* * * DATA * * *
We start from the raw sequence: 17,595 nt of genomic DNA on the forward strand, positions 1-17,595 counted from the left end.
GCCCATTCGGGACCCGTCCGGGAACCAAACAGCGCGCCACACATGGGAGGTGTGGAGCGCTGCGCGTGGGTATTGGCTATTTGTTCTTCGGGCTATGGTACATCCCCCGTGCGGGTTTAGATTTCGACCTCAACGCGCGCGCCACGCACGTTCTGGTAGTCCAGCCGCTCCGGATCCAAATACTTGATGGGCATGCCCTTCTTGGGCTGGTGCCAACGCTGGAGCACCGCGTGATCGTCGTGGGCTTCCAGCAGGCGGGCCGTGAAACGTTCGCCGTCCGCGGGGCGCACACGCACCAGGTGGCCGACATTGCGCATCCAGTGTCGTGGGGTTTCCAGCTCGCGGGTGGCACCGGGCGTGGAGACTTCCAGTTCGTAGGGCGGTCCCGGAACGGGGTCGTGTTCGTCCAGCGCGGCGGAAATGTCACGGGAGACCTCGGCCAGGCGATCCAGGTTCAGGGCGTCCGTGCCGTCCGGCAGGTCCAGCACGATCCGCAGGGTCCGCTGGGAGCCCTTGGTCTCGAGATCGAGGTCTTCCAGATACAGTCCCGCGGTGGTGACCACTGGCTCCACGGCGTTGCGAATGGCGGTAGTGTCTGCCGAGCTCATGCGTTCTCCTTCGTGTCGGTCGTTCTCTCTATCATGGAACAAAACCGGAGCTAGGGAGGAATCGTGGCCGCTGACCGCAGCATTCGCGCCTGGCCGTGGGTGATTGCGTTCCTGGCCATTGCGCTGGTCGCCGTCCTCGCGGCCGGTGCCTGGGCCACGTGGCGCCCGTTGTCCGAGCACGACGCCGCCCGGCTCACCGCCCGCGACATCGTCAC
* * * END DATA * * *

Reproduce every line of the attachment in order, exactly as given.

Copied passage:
We start from the raw sequence: 17,595 nt of genomic DNA on the forward strand, positions 1-17,595 counted from the left end.
GCCCATTCGGGACCCGTCCGGGAACCAAACAGCGCGCCACACATGGGAGGTGTGGAGCGCTGCGCGTGGGTATTGGCTATTTGTTCTTCGGGCTATGGTACATCCCCCGTGCGGGTTTAGATTTCGACCTCAACGCGCGCGCCACGCACGTTCTGGTAGTCCAGCCGCTCCGGATCCAAATACTTGATGGGCATGCCCTTCTTGGGCTGGTGCCAACGCTGGAGCACCGCGTGATCGTCGTGGGCTTCCAGCAGGCGGGCCGTGAAACGTTCGCCGTCCGCGGGGCGCACACGCACCAGGTGGCCGACATTGCGCATCCAGTGTCGTGGGGTTTCCAGCTCGCGGGTGGCACCGGGCGTGGAGACTTCCAGTTCGTAGGGCGGTCCCGGAACGGGGTCGTGTTCGTCCAGCGCGGCGGAAATGTCACGGGAGACCTCGGCCAGGCGATCCAGGTTCAGGGCGTCCGTGCCGTCCGGCAGGTCCAGCACGATCCGCAGGGTCCGCTGGGAGCCCTTGGTCTCGAGATCGAGGTCTTCCAGATACAGTCCCGCGGTGGTGACCACTGGCTCCACGGCGTTGCGAATGGCGGTAGTGTCTGCCGAGCTCATGCGTTCTCCTTCGTGTCGGTCGTTCTCTCTATCATGGAACAAAACCGGAGCTAGGGAGGAATCGTGGCCGCTGACCGCAGCATTCGCGCCTGGCCGTGGGTGATTGCGTTCCTGGCCATTGCGCTGGTCGCCGTCCTCGCGGCCGGTGCCTGGGCCACGTGGCGCCCGTTGTCCGAGCACGACGCCGCCCGGCTCACCGCCCGCGACATCGTCAC